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NCJRS Abstract

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NCJ Number: 97371 Find in a Library
Title: Arts Therapy With Sexually Abused Children (From Handbook of Clinical Intervention in Child Sexual Abuse, P 269-308, 1982, by Suzanne M Sgroi - See NCJ-97363)
Author(s): C E Naitove
Date Published: 1982
Page Count: 40
Sponsoring Agency: Lexington Books
New York, NY 10022
Sale Source: Lexington Books
866 Third Avenue
New York, NY 10022
United States of America
Language: English
Country: United States of America
Annotation: This paper explains the purpose and use of arts therapy with victims of child sexual abuse, based on the work of Clara Jo Stember, an art therapist with Connecticut's Sexual Trauma Treatment Program for sexually abused children.
Abstract: The arts therapies help people understand themselves, release tensions and anxieties, learn specific coping and communication skills, and facilitate the resolution of conflicts. These therapies include the use of music and sound; movement and dance; color, form, and line; mime; and drama and poetry. The Connecticut program integrated the arts with other approaches and rested on the philosophy of maintaining and enhancing the integrity of the family unit whenever possible. Outreach services were provided in the home to strengthen the family. Joint therapy sessions involving the victim, the therapist, and the arts therapist were conducted. The goals of arts therapy were to provide gratifying arts experiences, to elicit verbal and nonverbal expressions of overt and internalized conflicts, to promote an alliance with the therapist, to reaffirm the client's strengths, and to accelerate maturation of delayed cognitive and functional behavior. The design of such a program must consider the effects of the victim, the victim's willingness to participate, the victim's nonverbal behavior, the victim's self-awareness, and the victim's capacity to project a potential or future identity. Therapists should introduce the arts in a nonjudgmental manner and act as an interested observer or facilitator of creative expression. Time must be provided for the completion of each activity and for closure. Case examples and illustrations of children's art are included. Seventeen references are listed.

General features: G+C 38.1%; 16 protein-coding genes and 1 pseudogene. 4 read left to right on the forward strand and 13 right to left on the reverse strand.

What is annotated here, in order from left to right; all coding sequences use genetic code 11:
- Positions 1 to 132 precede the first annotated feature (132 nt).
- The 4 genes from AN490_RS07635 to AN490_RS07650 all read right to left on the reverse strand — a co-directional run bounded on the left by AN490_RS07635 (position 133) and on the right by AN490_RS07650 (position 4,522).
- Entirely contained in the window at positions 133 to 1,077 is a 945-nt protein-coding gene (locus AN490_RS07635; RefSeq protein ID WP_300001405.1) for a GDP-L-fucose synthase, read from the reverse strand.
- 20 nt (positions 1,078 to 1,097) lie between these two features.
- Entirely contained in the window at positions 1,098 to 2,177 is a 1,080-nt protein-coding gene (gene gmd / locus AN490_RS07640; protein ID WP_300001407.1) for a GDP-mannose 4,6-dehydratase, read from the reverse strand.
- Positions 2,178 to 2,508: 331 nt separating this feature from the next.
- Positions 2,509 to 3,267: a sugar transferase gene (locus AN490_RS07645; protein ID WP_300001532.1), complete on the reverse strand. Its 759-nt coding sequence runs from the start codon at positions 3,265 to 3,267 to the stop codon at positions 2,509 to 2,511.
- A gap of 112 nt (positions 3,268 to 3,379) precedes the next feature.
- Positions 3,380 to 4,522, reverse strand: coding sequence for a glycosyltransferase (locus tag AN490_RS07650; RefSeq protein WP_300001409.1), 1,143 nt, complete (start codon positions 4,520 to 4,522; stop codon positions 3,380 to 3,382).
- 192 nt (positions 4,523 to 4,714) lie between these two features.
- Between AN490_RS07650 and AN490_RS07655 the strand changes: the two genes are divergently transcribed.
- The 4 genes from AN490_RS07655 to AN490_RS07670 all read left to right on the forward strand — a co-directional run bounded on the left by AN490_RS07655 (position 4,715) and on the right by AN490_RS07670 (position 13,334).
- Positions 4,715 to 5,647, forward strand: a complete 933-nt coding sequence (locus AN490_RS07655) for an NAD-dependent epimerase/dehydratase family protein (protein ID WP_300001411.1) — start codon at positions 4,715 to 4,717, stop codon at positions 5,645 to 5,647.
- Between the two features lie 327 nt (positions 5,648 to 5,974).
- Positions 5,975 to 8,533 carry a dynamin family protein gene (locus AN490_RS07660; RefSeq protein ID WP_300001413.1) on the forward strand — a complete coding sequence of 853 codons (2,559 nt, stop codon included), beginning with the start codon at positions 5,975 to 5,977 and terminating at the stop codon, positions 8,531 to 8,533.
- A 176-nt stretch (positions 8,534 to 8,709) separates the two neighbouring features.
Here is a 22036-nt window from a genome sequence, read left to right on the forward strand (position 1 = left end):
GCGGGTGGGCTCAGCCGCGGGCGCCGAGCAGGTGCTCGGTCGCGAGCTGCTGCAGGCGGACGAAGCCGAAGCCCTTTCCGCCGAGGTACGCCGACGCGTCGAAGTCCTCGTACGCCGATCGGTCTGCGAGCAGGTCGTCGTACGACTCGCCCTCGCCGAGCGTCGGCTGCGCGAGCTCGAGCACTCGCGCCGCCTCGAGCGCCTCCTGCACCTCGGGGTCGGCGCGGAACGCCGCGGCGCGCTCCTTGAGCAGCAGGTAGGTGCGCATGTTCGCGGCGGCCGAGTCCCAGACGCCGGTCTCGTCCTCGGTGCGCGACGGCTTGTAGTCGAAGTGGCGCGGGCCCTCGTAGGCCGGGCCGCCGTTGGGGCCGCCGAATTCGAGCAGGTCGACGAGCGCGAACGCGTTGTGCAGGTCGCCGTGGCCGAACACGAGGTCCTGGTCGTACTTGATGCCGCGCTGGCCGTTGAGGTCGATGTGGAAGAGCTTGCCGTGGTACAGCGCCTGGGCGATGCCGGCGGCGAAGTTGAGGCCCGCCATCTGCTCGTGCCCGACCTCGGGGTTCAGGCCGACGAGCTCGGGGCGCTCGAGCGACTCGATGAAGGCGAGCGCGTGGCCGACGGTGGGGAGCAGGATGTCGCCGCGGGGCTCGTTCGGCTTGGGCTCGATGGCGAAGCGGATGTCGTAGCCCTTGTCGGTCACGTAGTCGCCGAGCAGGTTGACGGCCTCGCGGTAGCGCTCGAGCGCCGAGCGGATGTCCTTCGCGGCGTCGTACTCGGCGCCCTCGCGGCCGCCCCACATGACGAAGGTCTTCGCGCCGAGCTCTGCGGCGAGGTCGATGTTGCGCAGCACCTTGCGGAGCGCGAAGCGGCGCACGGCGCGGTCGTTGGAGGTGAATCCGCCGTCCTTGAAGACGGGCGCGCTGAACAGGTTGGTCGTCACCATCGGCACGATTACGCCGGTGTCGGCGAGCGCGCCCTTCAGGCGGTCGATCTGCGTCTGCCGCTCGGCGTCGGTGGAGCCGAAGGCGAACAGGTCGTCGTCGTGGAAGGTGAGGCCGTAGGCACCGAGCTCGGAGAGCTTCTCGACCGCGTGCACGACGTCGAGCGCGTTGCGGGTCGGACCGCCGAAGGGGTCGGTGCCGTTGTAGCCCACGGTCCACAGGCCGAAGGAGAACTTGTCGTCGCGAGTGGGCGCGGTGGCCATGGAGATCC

Index Term(s): Abused children; Child Sexual Abuse; Connecticut; Treatment; Victim services
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